The Network for the Post Bureaucratic Age has published a paper urging the government to break down its IT projects into smaller chunks.
Titled Better for Less, it says that many processes in government could be commoditised. Combined with breaking IT projects into smaller chunks and the adoption of open standards, this could provide large-scale savings.
The paper describes a framework named the Innovate-Leverage-Commoditise (ILC) model, the thrust of which is to deconstruct complex services into component parts and isolate the commodity and non-commodity elements. It combines a technical platform with a commercial model in an attempt to give government the upper hand in its dealings with suppliers.
This involves three elements: sponsoring innovation at local level; promoting the re-use of code, applications and business functions across government; and building a commercial framework for a commodity central service.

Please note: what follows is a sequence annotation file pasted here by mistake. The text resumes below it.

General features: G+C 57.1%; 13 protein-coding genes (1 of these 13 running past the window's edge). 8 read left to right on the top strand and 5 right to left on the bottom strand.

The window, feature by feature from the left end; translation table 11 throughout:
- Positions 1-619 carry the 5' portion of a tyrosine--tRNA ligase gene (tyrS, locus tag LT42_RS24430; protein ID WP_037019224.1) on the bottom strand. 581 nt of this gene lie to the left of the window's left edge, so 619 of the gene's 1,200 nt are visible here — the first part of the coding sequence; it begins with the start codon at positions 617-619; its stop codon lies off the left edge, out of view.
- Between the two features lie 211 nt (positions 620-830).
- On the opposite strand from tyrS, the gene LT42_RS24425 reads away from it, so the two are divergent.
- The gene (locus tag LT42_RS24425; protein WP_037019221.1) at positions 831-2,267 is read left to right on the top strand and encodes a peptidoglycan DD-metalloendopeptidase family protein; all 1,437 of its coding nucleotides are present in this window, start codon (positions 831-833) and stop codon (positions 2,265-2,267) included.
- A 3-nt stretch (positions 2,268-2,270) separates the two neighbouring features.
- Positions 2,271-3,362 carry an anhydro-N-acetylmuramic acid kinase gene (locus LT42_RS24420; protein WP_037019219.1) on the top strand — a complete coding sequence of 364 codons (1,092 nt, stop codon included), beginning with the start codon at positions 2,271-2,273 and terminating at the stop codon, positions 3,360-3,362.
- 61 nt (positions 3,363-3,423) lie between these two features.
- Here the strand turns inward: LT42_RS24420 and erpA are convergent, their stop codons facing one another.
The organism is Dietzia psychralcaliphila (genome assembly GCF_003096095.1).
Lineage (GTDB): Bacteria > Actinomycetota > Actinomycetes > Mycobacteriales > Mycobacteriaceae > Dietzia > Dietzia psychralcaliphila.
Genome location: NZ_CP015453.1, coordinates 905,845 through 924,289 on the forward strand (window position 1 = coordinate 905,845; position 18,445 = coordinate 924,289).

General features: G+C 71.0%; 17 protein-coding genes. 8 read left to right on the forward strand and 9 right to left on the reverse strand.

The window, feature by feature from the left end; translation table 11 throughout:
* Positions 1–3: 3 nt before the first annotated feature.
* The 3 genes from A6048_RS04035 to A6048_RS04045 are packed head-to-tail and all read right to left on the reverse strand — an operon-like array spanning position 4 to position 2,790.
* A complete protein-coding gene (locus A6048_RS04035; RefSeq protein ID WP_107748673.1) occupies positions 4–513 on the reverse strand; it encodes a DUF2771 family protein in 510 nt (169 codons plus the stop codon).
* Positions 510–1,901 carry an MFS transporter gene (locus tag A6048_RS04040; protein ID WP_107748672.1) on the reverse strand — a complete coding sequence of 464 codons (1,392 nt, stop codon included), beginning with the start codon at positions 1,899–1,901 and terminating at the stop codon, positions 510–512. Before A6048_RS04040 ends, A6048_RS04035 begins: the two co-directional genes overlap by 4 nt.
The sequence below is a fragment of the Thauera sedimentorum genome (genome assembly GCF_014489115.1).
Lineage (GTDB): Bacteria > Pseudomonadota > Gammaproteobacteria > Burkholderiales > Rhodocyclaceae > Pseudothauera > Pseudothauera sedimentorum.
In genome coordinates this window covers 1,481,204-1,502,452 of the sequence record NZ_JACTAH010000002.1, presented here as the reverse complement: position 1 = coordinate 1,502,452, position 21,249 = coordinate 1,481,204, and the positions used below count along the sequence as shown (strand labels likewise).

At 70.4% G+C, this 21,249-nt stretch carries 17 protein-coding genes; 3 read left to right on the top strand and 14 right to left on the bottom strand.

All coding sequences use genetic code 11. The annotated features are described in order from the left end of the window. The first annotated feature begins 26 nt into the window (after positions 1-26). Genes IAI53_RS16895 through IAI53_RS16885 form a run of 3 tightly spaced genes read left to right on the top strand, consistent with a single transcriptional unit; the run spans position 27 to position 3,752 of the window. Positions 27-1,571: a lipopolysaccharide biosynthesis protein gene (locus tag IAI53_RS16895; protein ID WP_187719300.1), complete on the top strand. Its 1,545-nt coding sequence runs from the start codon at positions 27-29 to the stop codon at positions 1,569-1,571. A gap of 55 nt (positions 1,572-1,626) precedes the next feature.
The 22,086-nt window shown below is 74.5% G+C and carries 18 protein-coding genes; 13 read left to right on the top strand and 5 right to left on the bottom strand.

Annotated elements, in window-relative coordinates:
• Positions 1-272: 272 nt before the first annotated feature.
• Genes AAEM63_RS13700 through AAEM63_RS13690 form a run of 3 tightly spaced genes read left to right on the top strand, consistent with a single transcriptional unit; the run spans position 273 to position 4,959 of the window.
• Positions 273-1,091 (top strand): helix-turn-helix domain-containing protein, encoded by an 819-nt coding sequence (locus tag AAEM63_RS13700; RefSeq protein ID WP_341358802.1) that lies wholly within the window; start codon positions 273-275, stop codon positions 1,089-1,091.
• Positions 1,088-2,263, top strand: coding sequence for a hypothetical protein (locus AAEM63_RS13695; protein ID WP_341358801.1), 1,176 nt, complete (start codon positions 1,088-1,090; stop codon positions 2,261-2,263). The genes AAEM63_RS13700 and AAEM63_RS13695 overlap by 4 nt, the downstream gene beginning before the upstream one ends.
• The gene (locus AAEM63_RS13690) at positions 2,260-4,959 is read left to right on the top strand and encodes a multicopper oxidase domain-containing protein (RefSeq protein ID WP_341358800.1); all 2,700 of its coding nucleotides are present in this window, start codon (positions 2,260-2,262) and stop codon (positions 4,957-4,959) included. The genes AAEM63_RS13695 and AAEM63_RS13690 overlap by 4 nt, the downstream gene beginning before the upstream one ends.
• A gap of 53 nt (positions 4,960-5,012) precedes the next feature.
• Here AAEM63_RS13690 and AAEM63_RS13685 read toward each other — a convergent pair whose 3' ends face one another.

Among the measures recommended are the creation of a Commoditise Group, which would operate centrally and deal with suppliers in carving out standardised, modular, low risk and low margin services.
Contracts would be broken down into smaller chunks, all placed on the open market, and once let would be managed, with an emphasis on "as commodities", by a Common Services IT Group.
One of the paper's authors, Liam Maxwell, told GC News: "We want to provide a framework for government to look at the situation and identify ways of delivering better services for less," he says. "It's really obvious that way too much money is spent on IT in government, and the current government knows it.
"Most of what we do in our daily work is a commodity, and if you focus on the commodity you will be able to strip out costs and do the service part better."
This article was originally published at Kable.
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